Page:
Insurers also face sustainability requirements and targets of their own, as well as the challenge of providing coverage in such a new area where little data exists. “It is a big challenge to provide the right capacity and we have to upskill ourselves because it requires a completely different mindset,” says Van Herel. “Primarily we have to extend our technical knowledge, especially in terms of transition technology and renewable projects like hydrogen, geo-thermal and circularity. We can’t step into a project when we know too little about the latest innovations and insights.”
The other big issue for clients is knowing whether their insurer will be there to support them in their transition to net zero, says Van Herel. “As an insurer that was founded by the industry for the industry 120 years ago, we are there to support clients in various sectors. We are currently developing our policies and intend to be a partner in the transition and not step away from clients. But our commitment will not be indefinite, and there will be a time and point when exclusion or divestment has to be considered.”
When it comes to the price of insurance, Van Herel is hoping for a period of stability after the recent volatility in rates. “I don’t see a direct softening. The quite substantial price increase by reinsurers for nat cat exposed risks at the latest renewals might serve as an example. It should not be forgotten that we had had 17 uninterrupted years of soft markets until recently. So we still need to build up sufficient reserves to a healthy level and have continued dialogue where judgements are made on individual risk quality. We will continue to balance price and risk where necessary as part of the new normal.”
The relationship between clients, brokers and insurers has improved in the last six months, following the end of the pandemic, with fewer firms chasing the lowest premium. “It is incumbent on insurers to ensure that the market is healthy, and underwriting is based primarily on the risks on the table,” says Van Herel.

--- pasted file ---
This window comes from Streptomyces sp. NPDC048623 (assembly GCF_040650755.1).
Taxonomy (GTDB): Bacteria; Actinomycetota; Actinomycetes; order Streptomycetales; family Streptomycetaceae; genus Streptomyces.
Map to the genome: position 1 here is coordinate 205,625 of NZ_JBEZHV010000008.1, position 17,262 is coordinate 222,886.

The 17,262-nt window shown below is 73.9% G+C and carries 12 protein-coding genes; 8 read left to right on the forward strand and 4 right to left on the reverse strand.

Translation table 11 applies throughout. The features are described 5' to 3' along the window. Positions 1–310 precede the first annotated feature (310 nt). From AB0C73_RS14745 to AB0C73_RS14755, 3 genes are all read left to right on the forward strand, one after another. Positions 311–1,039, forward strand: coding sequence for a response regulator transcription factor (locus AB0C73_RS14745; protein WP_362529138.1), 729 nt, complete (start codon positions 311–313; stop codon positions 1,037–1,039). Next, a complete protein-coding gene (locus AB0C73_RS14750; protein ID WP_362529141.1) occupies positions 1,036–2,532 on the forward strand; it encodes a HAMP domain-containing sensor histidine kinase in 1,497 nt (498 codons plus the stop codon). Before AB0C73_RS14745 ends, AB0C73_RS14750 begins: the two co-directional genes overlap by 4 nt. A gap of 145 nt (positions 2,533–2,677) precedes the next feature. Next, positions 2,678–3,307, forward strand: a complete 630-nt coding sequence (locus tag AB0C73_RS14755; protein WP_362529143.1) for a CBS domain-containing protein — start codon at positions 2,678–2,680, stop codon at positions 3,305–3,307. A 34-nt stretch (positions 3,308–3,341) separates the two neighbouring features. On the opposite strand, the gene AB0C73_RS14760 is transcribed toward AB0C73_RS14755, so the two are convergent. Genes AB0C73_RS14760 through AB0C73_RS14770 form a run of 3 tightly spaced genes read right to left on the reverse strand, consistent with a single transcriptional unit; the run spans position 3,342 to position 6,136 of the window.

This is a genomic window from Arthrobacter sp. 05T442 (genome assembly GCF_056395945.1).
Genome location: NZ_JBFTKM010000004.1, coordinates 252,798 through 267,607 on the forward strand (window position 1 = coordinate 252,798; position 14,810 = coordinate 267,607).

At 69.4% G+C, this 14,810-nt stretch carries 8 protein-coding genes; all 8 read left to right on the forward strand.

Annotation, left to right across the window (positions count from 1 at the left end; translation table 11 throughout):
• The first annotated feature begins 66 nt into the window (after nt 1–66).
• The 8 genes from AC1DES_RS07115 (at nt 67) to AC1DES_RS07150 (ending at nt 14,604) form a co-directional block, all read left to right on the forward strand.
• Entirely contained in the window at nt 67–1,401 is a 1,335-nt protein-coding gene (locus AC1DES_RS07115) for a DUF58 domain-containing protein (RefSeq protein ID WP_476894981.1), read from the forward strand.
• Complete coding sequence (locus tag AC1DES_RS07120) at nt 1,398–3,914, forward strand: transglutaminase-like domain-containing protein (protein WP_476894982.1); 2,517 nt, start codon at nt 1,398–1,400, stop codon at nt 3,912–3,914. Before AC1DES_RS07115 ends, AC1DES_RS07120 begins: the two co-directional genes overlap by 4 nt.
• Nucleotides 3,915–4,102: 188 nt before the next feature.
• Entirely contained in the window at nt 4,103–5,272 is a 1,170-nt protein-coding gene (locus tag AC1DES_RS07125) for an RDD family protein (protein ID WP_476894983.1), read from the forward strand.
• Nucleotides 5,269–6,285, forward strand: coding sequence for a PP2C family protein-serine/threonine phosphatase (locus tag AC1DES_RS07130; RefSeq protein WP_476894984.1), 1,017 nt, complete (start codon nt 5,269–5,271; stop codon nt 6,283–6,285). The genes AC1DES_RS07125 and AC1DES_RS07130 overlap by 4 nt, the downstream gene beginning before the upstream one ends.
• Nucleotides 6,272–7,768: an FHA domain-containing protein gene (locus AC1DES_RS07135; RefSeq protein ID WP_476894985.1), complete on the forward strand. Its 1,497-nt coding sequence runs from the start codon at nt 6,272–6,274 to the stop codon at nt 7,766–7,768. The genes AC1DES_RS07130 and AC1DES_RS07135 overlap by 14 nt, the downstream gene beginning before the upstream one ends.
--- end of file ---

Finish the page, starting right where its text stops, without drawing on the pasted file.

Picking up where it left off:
The other critically important area in the Netherlands market relates to service levels, she adds. “At HDI Global, we use NPS-scoring with our brokers and customers that assess our reachability, responsiveness, delivery and response times and how we compare to our peers. There are still issues over data quality as well as response time improvements to be made in the entire market. However, we at HDI are working very hard on these issues and are improving constantly.”
There is a significant project underway in the Netherlands to provide contract certainty and speed up the underwriting process in the co-insurance market, which is a business priority for HDI Global, says Van Herel. “We still have a lot to do to improve the co-insurance market as a whole. Ultimately it is about having your data and your systems in order and providing effective collaboration between all those in the co-insurance market so that clients get their contracts within the first quarter after their renewals, and no longer have to wait until after the summer holidays,” she says.
“The Dutch market has a unique association and online collaboration platform for brokers and insurers in the co-insurance market to do business. HDI Global is in the frontrunner group of further improving operational excellence in this area as part of the ambition to be the trusted advisor of choice,” she adds.